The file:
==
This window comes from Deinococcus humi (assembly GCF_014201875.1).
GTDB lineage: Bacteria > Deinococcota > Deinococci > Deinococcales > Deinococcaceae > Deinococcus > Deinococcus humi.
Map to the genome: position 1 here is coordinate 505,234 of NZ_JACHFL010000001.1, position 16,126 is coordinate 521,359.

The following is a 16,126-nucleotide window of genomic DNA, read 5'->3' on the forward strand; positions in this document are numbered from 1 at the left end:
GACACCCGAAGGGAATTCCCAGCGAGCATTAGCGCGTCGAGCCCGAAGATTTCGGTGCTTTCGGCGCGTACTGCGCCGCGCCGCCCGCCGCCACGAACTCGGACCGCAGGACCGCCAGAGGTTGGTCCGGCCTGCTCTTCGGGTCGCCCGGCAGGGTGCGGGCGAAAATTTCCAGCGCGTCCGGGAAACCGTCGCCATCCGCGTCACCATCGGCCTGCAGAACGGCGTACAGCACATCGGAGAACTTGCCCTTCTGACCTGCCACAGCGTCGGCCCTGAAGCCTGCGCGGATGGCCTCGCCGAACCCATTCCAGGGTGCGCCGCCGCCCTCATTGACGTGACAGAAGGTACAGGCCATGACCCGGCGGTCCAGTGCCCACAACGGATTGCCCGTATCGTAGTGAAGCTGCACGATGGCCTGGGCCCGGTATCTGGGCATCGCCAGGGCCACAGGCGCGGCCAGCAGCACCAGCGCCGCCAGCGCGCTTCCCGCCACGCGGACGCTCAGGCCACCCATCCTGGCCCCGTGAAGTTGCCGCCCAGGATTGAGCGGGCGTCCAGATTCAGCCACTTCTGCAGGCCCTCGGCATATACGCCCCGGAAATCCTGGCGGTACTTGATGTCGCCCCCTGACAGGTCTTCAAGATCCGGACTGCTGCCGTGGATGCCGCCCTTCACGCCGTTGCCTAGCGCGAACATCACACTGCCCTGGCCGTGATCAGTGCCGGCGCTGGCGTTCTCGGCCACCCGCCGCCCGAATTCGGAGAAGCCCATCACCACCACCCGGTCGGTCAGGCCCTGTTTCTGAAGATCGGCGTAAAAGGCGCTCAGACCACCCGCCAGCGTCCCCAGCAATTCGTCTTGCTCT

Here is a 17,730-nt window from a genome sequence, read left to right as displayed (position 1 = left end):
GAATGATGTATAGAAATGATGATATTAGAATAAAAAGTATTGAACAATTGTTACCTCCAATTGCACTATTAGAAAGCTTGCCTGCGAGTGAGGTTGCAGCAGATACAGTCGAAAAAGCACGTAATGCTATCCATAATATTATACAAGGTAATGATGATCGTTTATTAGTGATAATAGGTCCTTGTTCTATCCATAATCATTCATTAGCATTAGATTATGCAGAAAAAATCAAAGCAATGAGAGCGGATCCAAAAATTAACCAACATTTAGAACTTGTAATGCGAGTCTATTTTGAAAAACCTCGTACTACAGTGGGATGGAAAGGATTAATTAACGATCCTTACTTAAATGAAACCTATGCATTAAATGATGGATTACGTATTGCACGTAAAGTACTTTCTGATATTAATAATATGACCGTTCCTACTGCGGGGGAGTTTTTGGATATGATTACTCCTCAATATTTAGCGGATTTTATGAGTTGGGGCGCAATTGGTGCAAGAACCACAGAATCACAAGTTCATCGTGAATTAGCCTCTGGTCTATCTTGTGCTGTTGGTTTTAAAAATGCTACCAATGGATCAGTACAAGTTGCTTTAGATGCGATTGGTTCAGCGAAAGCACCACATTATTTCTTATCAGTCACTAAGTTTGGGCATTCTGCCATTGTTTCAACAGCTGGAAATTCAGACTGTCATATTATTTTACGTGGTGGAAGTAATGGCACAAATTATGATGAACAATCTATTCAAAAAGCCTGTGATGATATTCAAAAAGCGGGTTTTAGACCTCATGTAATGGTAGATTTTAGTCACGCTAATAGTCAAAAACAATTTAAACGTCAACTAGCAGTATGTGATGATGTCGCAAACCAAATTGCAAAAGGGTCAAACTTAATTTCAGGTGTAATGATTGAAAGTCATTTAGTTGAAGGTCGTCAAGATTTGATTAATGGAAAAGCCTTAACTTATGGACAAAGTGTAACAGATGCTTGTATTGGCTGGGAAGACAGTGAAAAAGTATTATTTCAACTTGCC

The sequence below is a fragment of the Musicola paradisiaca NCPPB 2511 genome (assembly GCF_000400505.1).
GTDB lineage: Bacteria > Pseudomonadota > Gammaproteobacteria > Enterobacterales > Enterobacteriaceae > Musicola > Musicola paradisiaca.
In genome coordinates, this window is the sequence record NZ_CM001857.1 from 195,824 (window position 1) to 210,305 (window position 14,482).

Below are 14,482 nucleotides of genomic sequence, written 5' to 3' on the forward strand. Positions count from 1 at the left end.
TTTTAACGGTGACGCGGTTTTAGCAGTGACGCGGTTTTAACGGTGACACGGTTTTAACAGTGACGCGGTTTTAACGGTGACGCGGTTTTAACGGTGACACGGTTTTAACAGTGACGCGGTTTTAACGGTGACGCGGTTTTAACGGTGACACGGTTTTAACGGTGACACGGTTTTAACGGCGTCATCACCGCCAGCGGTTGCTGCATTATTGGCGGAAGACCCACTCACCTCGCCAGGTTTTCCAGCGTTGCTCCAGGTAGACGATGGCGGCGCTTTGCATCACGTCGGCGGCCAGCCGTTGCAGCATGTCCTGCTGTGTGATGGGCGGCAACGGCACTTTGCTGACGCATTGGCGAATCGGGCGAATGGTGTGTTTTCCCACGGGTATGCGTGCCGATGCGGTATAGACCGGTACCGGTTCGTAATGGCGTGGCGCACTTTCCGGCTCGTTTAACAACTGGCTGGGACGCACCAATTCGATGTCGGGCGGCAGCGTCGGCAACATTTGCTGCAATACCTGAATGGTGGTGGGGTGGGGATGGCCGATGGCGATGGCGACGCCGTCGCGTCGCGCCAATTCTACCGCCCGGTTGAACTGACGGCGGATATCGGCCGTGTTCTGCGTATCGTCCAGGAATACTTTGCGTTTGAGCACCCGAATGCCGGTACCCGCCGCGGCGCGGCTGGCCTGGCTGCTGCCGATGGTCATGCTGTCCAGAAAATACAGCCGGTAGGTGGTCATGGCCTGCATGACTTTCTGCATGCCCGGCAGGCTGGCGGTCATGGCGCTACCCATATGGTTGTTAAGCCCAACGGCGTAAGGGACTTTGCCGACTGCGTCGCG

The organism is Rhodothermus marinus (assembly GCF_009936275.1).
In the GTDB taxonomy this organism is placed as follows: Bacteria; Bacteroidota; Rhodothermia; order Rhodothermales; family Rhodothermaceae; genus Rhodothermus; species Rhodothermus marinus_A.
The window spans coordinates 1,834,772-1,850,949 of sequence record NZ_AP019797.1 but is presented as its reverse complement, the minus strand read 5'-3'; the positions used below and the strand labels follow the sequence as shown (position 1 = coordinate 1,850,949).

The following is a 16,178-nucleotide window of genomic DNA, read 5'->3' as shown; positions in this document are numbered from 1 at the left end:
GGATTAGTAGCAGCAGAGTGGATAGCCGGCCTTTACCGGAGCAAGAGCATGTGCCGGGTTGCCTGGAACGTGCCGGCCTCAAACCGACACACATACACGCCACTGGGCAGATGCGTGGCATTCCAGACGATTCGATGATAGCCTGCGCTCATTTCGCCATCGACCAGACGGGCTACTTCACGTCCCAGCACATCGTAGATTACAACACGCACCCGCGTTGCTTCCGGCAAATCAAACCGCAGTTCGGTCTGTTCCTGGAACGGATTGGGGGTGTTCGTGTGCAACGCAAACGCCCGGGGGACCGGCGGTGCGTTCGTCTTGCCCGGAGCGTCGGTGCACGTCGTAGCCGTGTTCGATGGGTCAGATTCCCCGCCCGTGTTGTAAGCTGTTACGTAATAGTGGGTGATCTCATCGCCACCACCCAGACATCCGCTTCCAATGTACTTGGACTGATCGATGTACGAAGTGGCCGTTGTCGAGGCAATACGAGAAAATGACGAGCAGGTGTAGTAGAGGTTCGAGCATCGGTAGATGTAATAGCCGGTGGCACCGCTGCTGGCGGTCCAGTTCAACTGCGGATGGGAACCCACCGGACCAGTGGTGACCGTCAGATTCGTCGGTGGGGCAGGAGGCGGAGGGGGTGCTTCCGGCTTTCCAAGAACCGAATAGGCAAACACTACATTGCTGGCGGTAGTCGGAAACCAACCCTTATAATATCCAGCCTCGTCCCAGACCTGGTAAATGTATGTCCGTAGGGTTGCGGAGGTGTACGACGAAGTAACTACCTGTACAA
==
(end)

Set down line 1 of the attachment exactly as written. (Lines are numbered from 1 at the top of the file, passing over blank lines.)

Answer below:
This window comes from Deinococcus humi (assembly GCF_014201875.1).